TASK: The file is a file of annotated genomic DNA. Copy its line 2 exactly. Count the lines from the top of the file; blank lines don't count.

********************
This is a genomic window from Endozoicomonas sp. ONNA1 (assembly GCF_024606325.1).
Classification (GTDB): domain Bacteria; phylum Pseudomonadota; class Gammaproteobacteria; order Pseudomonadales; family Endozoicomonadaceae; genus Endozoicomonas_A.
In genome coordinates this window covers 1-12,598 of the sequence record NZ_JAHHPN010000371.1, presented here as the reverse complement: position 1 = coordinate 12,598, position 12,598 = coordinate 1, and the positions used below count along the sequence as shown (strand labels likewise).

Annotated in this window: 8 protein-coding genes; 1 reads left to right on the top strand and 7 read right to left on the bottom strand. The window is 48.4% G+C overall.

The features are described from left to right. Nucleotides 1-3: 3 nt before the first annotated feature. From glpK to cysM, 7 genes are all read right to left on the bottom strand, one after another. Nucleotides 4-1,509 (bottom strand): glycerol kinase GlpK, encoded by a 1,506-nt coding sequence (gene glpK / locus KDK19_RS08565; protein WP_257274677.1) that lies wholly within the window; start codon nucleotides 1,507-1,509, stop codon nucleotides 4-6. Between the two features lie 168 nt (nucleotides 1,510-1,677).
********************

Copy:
Classification (GTDB): domain Bacteria; phylum Pseudomonadota; class Gammaproteobacteria; order Pseudomonadales; family Endozoicomonadaceae; genus Endozoicomonas_A.